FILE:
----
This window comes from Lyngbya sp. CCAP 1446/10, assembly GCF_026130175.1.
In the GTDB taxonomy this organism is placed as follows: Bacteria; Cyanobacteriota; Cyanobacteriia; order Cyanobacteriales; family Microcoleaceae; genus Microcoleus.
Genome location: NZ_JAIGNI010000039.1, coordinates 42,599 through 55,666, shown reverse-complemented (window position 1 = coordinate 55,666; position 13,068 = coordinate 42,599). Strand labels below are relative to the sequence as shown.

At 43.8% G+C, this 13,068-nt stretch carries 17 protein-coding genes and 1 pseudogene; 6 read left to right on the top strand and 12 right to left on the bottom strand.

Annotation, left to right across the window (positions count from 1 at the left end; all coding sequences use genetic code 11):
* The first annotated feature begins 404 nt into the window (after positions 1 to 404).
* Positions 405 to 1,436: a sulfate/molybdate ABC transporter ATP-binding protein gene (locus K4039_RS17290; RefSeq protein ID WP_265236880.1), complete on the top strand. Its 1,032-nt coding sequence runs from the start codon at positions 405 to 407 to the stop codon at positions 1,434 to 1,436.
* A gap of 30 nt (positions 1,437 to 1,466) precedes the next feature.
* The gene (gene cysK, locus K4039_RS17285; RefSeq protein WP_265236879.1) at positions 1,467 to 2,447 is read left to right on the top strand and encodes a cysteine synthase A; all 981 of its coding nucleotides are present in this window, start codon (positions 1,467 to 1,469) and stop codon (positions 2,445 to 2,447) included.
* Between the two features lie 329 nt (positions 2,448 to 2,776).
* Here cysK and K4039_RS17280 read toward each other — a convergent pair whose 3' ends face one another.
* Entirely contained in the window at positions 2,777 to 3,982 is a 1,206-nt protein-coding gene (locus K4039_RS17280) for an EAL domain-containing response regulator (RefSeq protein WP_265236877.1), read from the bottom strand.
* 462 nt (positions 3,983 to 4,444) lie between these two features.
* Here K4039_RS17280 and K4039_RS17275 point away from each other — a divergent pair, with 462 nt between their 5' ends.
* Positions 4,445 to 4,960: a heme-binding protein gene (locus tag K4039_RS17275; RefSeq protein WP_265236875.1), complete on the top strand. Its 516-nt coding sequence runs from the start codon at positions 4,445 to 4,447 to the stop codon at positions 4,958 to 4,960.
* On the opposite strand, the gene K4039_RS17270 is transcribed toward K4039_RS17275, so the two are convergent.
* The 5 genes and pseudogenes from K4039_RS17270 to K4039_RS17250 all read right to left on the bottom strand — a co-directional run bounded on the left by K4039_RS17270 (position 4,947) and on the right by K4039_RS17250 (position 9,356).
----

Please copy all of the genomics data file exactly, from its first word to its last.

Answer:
This window comes from Lyngbya sp. CCAP 1446/10, assembly GCF_026130175.1.
In the GTDB taxonomy this organism is placed as follows: Bacteria; Cyanobacteriota; Cyanobacteriia; order Cyanobacteriales; family Microcoleaceae; genus Microcoleus.
Genome location: NZ_JAIGNI010000039.1, coordinates 42,599 through 55,666, shown reverse-complemented (window position 1 = coordinate 55,666; position 13,068 = coordinate 42,599). Strand labels below are relative to the sequence as shown.

At 43.8% G+C, this 13,068-nt stretch carries 17 protein-coding genes and 1 pseudogene; 6 read left to right on the top strand and 12 right to left on the bottom strand.

Annotation, left to right across the window (positions count from 1 at the left end; all coding sequences use genetic code 11):
* The first annotated feature begins 404 nt into the window (after positions 1 to 404).
* Positions 405 to 1,436: a sulfate/molybdate ABC transporter ATP-binding protein gene (locus K4039_RS17290; RefSeq protein ID WP_265236880.1), complete on the top strand. Its 1,032-nt coding sequence runs from the start codon at positions 405 to 407 to the stop codon at positions 1,434 to 1,436.
* A gap of 30 nt (positions 1,437 to 1,466) precedes the next feature.
* The gene (gene cysK, locus K4039_RS17285; RefSeq protein WP_265236879.1) at positions 1,467 to 2,447 is read left to right on the top strand and encodes a cysteine synthase A; all 981 of its coding nucleotides are present in this window, start codon (positions 1,467 to 1,469) and stop codon (positions 2,445 to 2,447) included.
* Between the two features lie 329 nt (positions 2,448 to 2,776).
* Here cysK and K4039_RS17280 read toward each other — a convergent pair whose 3' ends face one another.
* Entirely contained in the window at positions 2,777 to 3,982 is a 1,206-nt protein-coding gene (locus K4039_RS17280) for an EAL domain-containing response regulator (RefSeq protein WP_265236877.1), read from the bottom strand.
* 462 nt (positions 3,983 to 4,444) lie between these two features.
* Here K4039_RS17280 and K4039_RS17275 point away from each other — a divergent pair, with 462 nt between their 5' ends.
* Positions 4,445 to 4,960: a heme-binding protein gene (locus tag K4039_RS17275; RefSeq protein WP_265236875.1), complete on the top strand. Its 516-nt coding sequence runs from the start codon at positions 4,445 to 4,447 to the stop codon at positions 4,958 to 4,960.
* On the opposite strand, the gene K4039_RS17270 is transcribed toward K4039_RS17275, so the two are convergent.
* The 5 genes and pseudogenes from K4039_RS17270 to K4039_RS17250 all read right to left on the bottom strand — a co-directional run bounded on the left by K4039_RS17270 (position 4,947) and on the right by K4039_RS17250 (position 9,356).